Wholesale beef prices continue to trend lower, generally following last year’s second-half direction as supplies increase.

The USDA’s choice boxed beef cutout is about to cross below the 2010-2014 average and could remain there for years as the cattle cycle continues to crank out more fed cattle.


The 2010-2014 average price for choice boxed beef moves higher through the year, reaching its peak the last week of November as wholesale demand for holiday roasts and steaks fades.

Currently, 2016 year-to-date beef production is up 4.4% to 14.440 billion pounds from 13.836 billion a year ago.

As a result, product prices are being pressured.

It’s true that the recent opening of export markets to US beef has the potential to boost beef exports and overall beef demand, such openings do not guarantee the demand will be there.  The USDA’s Economic Research Service says 9.6% of US beef production was exported last year, down one percentage point from 2014’s 10.6%.

So for US cattle producers, it’s a good thing US domestic beef consumption appears to be rising.  USDA/ERS data point to total beef consumption of 24.8 billion pounds last year, up from 24.7 billion in 2014.  For this year, the USDA is estimating total beef consumption of 25.5 billion pounds, and for next year, ERS economists estimate consumption at 25.8 billion.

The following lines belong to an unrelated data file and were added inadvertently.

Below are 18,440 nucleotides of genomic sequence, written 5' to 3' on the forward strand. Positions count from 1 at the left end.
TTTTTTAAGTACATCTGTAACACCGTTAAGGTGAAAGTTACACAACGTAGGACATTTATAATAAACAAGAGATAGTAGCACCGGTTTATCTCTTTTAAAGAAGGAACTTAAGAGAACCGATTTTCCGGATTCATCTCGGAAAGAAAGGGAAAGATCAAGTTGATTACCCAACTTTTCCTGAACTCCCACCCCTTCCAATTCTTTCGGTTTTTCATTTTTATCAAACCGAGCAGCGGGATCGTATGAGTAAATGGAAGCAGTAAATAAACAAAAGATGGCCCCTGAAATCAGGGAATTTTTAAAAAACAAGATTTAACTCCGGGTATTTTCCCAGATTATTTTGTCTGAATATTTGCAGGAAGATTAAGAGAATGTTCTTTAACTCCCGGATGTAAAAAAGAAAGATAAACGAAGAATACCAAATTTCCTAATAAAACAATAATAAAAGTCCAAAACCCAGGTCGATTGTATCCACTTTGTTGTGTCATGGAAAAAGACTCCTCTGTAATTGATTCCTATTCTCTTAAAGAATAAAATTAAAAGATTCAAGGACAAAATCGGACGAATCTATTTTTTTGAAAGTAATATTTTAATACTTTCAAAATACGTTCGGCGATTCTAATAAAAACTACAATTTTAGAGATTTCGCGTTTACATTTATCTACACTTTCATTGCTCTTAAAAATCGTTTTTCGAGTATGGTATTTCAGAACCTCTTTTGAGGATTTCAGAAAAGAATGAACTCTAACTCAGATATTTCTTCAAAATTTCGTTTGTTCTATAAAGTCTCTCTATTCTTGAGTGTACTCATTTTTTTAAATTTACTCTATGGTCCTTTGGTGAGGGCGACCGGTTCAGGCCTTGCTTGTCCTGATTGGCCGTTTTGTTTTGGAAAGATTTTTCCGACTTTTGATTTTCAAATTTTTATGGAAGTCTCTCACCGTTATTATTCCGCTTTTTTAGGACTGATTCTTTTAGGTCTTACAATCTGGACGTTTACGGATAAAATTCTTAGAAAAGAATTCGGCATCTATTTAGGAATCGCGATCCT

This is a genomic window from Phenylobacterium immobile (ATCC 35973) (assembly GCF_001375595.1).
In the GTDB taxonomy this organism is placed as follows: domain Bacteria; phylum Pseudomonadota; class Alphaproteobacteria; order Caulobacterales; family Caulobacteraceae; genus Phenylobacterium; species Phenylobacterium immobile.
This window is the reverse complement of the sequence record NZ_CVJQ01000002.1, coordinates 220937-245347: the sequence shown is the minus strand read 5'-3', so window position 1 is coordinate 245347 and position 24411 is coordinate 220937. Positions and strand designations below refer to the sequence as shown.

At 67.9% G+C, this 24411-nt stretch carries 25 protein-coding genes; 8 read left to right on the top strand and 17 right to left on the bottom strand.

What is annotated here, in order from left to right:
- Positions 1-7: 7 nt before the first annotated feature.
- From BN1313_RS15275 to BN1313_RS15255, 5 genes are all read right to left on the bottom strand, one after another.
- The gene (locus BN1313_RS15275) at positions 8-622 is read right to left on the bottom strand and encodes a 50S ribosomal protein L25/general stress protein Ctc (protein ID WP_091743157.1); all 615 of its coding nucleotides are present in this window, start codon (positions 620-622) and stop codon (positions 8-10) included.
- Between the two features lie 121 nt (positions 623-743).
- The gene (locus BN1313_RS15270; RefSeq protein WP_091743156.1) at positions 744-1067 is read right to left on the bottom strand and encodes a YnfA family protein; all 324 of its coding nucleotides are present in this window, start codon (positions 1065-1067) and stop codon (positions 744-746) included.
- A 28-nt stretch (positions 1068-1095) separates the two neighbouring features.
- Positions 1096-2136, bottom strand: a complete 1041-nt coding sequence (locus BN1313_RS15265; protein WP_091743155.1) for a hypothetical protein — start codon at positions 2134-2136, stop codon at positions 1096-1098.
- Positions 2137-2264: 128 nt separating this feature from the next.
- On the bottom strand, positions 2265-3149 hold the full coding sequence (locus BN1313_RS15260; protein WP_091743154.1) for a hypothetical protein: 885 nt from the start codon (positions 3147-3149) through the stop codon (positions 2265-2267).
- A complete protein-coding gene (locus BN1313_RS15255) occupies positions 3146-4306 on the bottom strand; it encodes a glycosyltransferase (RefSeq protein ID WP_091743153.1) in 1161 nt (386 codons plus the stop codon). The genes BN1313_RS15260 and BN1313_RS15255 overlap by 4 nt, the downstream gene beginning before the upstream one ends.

However, even that is down from a peak of 28.1 billion pounds in 2006 and 2007, just before the Great Recession struck in 2008.




But consumption isn’t demand, and economists say actual demand is hard to measure, especially in the short term, because so many things affect consumption, of which price is only one.  Over time, a picture of demand can be drawn by correlating prices paid and consumption, but even then, the picture is incomplete.

That being said, available ERS figures show beef demand really is rising over time.  The amount of money consumers were willing to spend on choice beef last year was $6.29 a pound on 23.70 billion pounds of production, compared with $3.97 in 2006 when production totaled 26.15 billion pounds.

Export demand also is up over time.  ERS data show exports last year at 2.266 billion pounds, up from 1.145 billion in 2006.

But that extra demand for choice beef isn’t countering the extra production resulting from a growing herd as seen in the ERS data for boxed beef value.  Expectations for even more pressure may be having an effect on current beef prices as well, but this cannot be measured.




Cash cattle markets Thursday were weaker with cattle trading on a dressed basis at $187 per cwt, down $1 to $3 from last week.  On a live basis, cattle were bid $1 to $2 lower at $117, but asking prices held at $120.

Cattle traded last week $1 to $2 per cwt higher, at $118 to $119 live and $188 to $190 dressed.

The USDA’s choice cutout Thursday was $0.71 per cwt higher at $201.58, while select was up $0.77 at $192.82.  The choice/select spread narrowed to $8.76 from $8.82 with 88 loads of fabricated product sold into the spot market.

The CME Feeder Cattle Index for the seven days ended Wednesday was $147.82 per cwt, up $0.27.  This compares with the Aug settlement Thursday of $148.72, down $1.00.